The PCI-SIG has recently revealed the first-ever details regarding PCI Express 4.0, aka PCIe 4.0, today we will give you a quick run through of what we know so far, however we must clearly state that full details have not been divulged just yet.
According to this press release PCIe 4.0 will be capable of delivering 16 gigatransfers per second (16 GT/s), this means that the upcoming standard should boast double the bandwidth of PCIe 3.0 at similar power levels.
At the moment it is worth knowing that nothing has been set-in-stone, therefore the impressive throughput at PCIe 3.0 power levels is “technically feasible”, but later in the press release it does suggest that the final PCIe 4.0 specifications won’t be fully revealed until 2014-2015.
In the press release it clearly states that the PSI-SIG will be looking into both idle and active power consumption, not only this but steps will be taken to ensure that previous generations of PCIe will still be compatible and we are also told that delivering low-cost, high-performance I/O technology is still paramount. Here’s what PCI-SIG’s chairman, Al Yanes, had to say about PCIe 4.0:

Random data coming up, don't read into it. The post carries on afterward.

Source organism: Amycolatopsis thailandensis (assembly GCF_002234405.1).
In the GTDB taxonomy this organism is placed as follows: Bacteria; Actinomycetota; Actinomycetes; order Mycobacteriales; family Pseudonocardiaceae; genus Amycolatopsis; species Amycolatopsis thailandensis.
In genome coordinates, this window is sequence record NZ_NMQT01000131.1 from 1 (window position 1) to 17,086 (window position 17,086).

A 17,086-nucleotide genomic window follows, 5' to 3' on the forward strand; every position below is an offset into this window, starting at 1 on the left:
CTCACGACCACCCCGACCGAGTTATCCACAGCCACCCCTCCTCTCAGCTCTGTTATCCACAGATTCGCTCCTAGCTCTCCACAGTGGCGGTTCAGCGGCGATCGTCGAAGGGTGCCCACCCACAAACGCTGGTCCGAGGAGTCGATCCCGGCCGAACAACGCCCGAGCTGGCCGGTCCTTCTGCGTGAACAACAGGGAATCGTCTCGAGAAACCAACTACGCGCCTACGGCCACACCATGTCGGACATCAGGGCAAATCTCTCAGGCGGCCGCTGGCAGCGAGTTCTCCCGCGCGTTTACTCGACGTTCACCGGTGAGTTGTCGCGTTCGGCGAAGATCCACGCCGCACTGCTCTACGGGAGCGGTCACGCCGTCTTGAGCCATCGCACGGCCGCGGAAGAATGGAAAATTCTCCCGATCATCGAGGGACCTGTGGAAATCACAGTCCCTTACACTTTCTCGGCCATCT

“Experts in the PCIe Electrical Workgroup carefully analyzed a number of target bit rates for the next generation of PCIe architecture, taking into consideration several key factors, including our ability to continue using low-cost materials. We have concluded that 16 GT/s is a feasible technical solution that satisfies our member companies’ requirements,”
I still remember when AGP 8x graphics cards were the best options available to gamers, the jump from that to PCIe 1.0a in 2003/2004 was massive and since then PCI Express cards have dominated the market. Currently top-end graphics cards utilize the PCIe 2.0 port, however PCIe 3.0 motherboards and graphics cards should emerge sometime in 2012, perhaps in April 2012 when Intel’s Ivy Bridge processors are said to arrive – it’s mad to think that we are already talking about PCIe 4.0!
Do you think that PCI Express has a tough future given how advanced some system on chips are becoming?